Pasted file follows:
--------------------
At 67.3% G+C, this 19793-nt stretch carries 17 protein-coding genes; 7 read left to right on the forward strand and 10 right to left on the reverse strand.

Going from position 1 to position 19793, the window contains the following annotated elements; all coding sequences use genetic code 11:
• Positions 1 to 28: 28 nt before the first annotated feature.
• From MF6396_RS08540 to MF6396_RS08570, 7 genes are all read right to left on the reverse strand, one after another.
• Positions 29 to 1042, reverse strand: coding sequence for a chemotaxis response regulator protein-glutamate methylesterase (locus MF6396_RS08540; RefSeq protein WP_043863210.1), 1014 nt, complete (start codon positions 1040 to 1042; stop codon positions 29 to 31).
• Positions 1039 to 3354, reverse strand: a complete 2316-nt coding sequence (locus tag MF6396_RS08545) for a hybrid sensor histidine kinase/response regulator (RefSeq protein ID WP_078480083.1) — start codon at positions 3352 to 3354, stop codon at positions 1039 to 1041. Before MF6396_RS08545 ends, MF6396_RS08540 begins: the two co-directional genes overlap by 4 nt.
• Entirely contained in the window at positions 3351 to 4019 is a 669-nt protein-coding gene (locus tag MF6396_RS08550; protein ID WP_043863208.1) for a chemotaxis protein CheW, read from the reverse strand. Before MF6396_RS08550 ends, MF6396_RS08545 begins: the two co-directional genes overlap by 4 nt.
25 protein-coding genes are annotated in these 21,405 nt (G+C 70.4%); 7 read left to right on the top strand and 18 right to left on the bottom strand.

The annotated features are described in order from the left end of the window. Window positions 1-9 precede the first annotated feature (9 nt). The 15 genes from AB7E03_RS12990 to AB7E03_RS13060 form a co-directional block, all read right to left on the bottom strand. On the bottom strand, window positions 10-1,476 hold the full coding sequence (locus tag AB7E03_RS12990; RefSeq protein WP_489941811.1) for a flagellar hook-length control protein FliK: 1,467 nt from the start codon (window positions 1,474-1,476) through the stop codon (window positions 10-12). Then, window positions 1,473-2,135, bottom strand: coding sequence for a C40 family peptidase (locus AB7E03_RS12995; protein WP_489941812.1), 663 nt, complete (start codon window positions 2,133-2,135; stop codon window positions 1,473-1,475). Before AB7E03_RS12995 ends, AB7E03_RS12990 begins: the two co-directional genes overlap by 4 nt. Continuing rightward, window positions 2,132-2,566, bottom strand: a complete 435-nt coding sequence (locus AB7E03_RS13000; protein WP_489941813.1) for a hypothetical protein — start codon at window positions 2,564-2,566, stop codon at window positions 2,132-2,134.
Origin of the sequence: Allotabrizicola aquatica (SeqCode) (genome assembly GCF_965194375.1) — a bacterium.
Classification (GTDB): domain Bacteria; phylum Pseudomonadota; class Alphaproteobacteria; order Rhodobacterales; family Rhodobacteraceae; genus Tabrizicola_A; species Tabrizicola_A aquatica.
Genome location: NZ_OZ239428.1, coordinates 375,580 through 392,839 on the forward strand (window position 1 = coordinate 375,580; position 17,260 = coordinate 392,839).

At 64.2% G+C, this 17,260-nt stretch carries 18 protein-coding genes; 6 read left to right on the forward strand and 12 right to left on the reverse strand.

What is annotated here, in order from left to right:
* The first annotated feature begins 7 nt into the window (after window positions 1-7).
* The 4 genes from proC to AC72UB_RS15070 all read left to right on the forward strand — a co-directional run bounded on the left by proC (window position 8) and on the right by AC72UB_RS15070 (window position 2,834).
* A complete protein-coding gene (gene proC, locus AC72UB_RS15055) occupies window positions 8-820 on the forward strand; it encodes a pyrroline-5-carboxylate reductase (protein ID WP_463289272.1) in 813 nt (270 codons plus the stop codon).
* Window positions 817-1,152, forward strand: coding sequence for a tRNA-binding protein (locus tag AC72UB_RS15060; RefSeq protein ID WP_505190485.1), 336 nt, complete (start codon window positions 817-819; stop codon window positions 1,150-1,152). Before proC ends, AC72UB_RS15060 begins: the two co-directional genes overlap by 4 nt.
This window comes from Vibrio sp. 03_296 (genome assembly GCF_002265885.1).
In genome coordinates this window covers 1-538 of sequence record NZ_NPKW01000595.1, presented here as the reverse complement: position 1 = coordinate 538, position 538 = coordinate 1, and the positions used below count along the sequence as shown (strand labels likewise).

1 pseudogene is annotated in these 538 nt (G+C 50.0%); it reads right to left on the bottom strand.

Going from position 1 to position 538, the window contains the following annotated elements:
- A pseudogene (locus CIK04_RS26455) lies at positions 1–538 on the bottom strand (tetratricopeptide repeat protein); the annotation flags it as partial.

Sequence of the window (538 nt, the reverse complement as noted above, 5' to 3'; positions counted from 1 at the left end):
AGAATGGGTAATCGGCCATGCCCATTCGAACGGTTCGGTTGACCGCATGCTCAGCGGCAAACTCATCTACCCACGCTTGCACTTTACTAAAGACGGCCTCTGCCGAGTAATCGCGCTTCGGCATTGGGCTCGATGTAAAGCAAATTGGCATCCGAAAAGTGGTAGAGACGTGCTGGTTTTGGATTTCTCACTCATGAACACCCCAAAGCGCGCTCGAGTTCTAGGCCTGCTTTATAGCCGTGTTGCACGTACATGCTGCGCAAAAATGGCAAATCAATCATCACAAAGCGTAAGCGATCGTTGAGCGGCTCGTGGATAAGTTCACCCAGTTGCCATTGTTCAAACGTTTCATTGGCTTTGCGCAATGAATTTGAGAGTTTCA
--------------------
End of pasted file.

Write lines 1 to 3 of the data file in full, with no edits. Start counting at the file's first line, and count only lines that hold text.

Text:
At 67.3% G+C, this 19793-nt stretch carries 17 protein-coding genes; 7 read left to right on the forward strand and 10 right to left on the reverse strand.

Going from position 1 to position 19793, the window contains the following annotated elements; all coding sequences use genetic code 11:
• Positions 1 to 28: 28 nt before the first annotated feature.